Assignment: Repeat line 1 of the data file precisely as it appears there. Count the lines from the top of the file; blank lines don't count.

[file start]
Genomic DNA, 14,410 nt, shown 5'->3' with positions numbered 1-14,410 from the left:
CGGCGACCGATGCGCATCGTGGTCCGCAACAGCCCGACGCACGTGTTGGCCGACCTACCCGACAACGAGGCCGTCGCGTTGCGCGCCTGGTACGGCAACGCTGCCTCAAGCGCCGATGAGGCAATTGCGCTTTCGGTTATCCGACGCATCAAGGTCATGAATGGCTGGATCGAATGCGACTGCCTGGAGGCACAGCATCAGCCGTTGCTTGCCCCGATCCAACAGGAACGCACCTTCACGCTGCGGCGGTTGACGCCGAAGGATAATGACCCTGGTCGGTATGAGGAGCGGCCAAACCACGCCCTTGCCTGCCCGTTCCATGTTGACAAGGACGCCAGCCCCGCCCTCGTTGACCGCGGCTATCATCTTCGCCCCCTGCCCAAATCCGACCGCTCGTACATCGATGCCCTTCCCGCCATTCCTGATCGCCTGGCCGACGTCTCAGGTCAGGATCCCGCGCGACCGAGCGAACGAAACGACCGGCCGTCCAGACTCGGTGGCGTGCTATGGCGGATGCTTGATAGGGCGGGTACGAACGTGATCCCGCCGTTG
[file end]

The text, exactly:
Genomic DNA, 14,410 nt, shown 5'->3' with positions numbered 1-14,410 from the left: